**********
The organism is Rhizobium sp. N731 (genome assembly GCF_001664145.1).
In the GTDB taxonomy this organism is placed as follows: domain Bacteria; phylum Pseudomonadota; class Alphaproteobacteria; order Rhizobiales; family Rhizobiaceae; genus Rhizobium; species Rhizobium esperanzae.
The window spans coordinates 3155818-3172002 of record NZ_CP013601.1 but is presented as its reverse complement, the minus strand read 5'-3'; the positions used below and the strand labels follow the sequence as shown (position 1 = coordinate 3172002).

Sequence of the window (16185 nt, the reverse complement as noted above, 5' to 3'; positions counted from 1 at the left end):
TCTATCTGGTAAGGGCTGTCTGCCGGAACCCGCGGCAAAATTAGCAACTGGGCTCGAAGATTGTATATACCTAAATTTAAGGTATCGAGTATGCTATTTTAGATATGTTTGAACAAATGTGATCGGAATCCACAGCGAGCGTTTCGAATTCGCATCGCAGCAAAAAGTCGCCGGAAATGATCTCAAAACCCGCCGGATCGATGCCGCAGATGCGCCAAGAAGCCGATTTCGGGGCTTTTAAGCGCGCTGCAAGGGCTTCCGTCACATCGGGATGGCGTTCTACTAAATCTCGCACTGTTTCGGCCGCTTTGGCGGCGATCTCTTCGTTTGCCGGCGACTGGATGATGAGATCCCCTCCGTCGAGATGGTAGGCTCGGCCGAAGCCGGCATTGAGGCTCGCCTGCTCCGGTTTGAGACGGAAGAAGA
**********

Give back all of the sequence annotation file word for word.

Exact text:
The organism is Rhizobium sp. N731 (genome assembly GCF_001664145.1).
In the GTDB taxonomy this organism is placed as follows: domain Bacteria; phylum Pseudomonadota; class Alphaproteobacteria; order Rhizobiales; family Rhizobiaceae; genus Rhizobium; species Rhizobium esperanzae.
The window spans coordinates 3155818-3172002 of record NZ_CP013601.1 but is presented as its reverse complement, the minus strand read 5'-3'; the positions used below and the strand labels follow the sequence as shown (position 1 = coordinate 3172002).

Sequence of the window (16185 nt, the reverse complement as noted above, 5' to 3'; positions counted from 1 at the left end):
TCTATCTGGTAAGGGCTGTCTGCCGGAACCCGCGGCAAAATTAGCAACTGGGCTCGAAGATTGTATATACCTAAATTTAAGGTATCGAGTATGCTATTTTAGATATGTTTGAACAAATGTGATCGGAATCCACAGCGAGCGTTTCGAATTCGCATCGCAGCAAAAAGTCGCCGGAAATGATCTCAAAACCCGCCGGATCGATGCCGCAGATGCGCCAAGAAGCCGATTTCGGGGCTTTTAAGCGCGCTGCAAGGGCTTCCGTCACATCGGGATGGCGTTCTACTAAATCTCGCACTGTTTCGGCCGCTTTGGCGGCGATCTCTTCGTTTGCCGGCGACTGGATGATGAGATCCCCTCCGTCGAGATGGTAGGCTCGGCCGAAGCCGGCATTGAGGCTCGCCTGCTCCGGTTTGAGACGGAAGAAGA